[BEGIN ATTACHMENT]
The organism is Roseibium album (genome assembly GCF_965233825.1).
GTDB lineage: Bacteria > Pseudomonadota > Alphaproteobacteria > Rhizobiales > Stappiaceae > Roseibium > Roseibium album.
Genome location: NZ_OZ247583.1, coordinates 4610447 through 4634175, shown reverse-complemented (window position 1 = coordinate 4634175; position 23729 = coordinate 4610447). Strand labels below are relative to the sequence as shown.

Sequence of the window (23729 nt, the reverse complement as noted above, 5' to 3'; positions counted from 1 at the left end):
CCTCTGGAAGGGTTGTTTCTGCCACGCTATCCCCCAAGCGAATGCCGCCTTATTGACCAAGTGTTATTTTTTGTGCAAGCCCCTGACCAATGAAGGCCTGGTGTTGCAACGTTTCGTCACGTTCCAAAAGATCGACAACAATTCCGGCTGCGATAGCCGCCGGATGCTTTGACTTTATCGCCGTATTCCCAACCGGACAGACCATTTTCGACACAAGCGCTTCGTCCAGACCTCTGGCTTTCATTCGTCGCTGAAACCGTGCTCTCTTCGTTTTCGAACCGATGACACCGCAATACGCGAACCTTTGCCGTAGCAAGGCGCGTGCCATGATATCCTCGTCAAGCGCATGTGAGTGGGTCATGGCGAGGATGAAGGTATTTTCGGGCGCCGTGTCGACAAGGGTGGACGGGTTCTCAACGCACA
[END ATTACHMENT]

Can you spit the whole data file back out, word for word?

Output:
The organism is Roseibium album (genome assembly GCF_965233825.1).
GTDB lineage: Bacteria > Pseudomonadota > Alphaproteobacteria > Rhizobiales > Stappiaceae > Roseibium > Roseibium album.
Genome location: NZ_OZ247583.1, coordinates 4610447 through 4634175, shown reverse-complemented (window position 1 = coordinate 4634175; position 23729 = coordinate 4610447). Strand labels below are relative to the sequence as shown.

Sequence of the window (23729 nt, the reverse complement as noted above, 5' to 3'; positions counted from 1 at the left end):
CCTCTGGAAGGGTTGTTTCTGCCACGCTATCCCCCAAGCGAATGCCGCCTTATTGACCAAGTGTTATTTTTTGTGCAAGCCCCTGACCAATGAAGGCCTGGTGTTGCAACGTTTCGTCACGTTCCAAAAGATCGACAACAATTCCGGCTGCGATAGCCGCCGGATGCTTTGACTTTATCGCCGTATTCCCAACCGGACAGACCATTTTCGACACAAGCGCTTCGTCCAGACCTCTGGCTTTCATTCGTCGCTGAAACCGTGCTCTCTTCGTTTTCGAACCGATGACACCGCAATACGCGAACCTTTGCCGTAGCAAGGCGCGTGCCATGATATCCTCGTCAAGCGCATGTGAGTGGGTCATGGCGAGGATGAAGGTATTTTCGGGCGCCGTGTCGACAAGGGTGGACGGGTTCTCAACGCACA